Hopefully, it’s at least in part, as Washington Post’s Kathleen Parker wrote, because “even non-Catholics can find solace in the barricade that men and women of conscience erect between human beings and the abyss of relativity.” Whatever the reason, the Catholic Church had us on the edge of our seats this afternoon, as the white smoke billowed from the chimney and we waited for the unveiling of the new pope.
Cardinal Jorge Mario Bergoglio, Archbishop of Buenos Aires, was elected by the College of Cardinals to be the Catholic Church’s new Holy Father. And his papacy is already one of firsts. He’s the first pope born in the Americas, and the first non-European pope in over 1,200 years. He’s the first Jesuit order priest to be appointed to the papacy. He’s the first pope to choose the name Francis -- presumably honoring the tradition of both Francis Xavier, priest of the Jesuit Order and Francis of Assisi, founder of the Franciscan order of priests.
Though the significance of his papacy is yet to be seen, and the reason for his chosen name yet to be explained, a look at this cardinal’s life gives continued hope of what the Catholic Church can find in him.
That the Catholic Church has been plodding along through several rough years isn’t news to anyone. Between the sexual scandals, divisions within the Church hierarchy and among the laity, and rapid shifts in cultural thought -- which have ushered in nearly universal dismissal of absolute truths -- the Catholic Church has not been as loved as it once was. But the election of Cardinal Bergoglio signifies reason for hope and unity as the Catholic Church regains her strength.
Bergoglio is someone who “personally straddles the divide between…liberals and conservatives in the church,” John Allen wrote for the National Catholic Reporter earlier this month. As a cardinal, he was observed to have lived an extraordinarily simple lifestyle -- choosing to live in a small apartment instead of the bishop’s residence, reportedly cooking his own meals, and preferring public transportation to the limousine offered to him.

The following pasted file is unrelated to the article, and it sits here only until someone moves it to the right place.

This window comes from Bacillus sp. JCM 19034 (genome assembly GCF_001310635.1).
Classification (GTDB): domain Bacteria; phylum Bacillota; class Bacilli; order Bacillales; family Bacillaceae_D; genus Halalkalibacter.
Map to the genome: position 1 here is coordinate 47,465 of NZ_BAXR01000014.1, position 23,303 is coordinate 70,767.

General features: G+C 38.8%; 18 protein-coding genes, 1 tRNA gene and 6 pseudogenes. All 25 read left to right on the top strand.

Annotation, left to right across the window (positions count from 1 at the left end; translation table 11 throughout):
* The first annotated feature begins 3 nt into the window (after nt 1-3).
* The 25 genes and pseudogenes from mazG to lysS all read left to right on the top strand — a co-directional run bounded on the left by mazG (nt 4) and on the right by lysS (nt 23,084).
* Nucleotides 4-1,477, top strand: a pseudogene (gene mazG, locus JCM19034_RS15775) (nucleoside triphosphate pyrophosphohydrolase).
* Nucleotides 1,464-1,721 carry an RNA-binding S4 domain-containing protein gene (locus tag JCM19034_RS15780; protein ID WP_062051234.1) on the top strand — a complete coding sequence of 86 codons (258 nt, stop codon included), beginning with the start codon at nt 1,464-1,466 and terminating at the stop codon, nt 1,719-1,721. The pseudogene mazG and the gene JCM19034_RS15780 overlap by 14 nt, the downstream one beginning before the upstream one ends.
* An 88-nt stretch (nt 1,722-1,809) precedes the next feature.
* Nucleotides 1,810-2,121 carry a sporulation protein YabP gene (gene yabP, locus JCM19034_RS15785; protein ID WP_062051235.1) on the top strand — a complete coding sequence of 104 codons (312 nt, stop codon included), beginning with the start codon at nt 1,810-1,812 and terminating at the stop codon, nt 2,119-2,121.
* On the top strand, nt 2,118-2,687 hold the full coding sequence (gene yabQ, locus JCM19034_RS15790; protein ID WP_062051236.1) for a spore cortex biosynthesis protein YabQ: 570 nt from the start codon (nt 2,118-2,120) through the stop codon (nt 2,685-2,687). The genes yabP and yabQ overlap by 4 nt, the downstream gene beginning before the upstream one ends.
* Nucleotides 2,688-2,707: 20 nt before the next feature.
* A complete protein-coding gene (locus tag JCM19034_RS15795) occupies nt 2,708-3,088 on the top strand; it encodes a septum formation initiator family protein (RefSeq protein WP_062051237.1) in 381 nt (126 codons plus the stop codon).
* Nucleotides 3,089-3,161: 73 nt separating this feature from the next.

Allen goes on to note that Bergoglio has a strong record of defense of the poor and the rights and dignity of workers. He has publicly deplored the unequal distribution of resources among peoples. Furthermore, Allen wrote, “Bergoglio is seen as unwaveringly orthodox on matters of sexual morality, staunchly opposing abortion, same-sex marriage, and contraception.”
He had a prayerful, pastoral nature, which called upon people to grow in personal holiness, “to return to the humble teachings of the Ten Commandments and the Beatitudes,” according to an Italian profile of the new pope, as “a way to Jesus,” which Bergoglio told the people would bring a truer understanding of the dignity of every human life.
This witness of his life and leadership offers broad appeal between the oft-divided Catholic Church and the various observers of the Church and her expression of teachings. And it beautifully highlights the fullness of the Catholic Church’s teachings lived and proclaimed.
If my text message and email inboxes and Facebook feed are any indication of the reception of the pope, Catholics are already falling in love with Pope Francis. And he will need that love and support as he shepherds our Church. Viva il Papa!
Meg T. McDonnell is the communications director for the Chiaroscuro Foundation. Formerly, she was a religion teacher in a Catholic high school.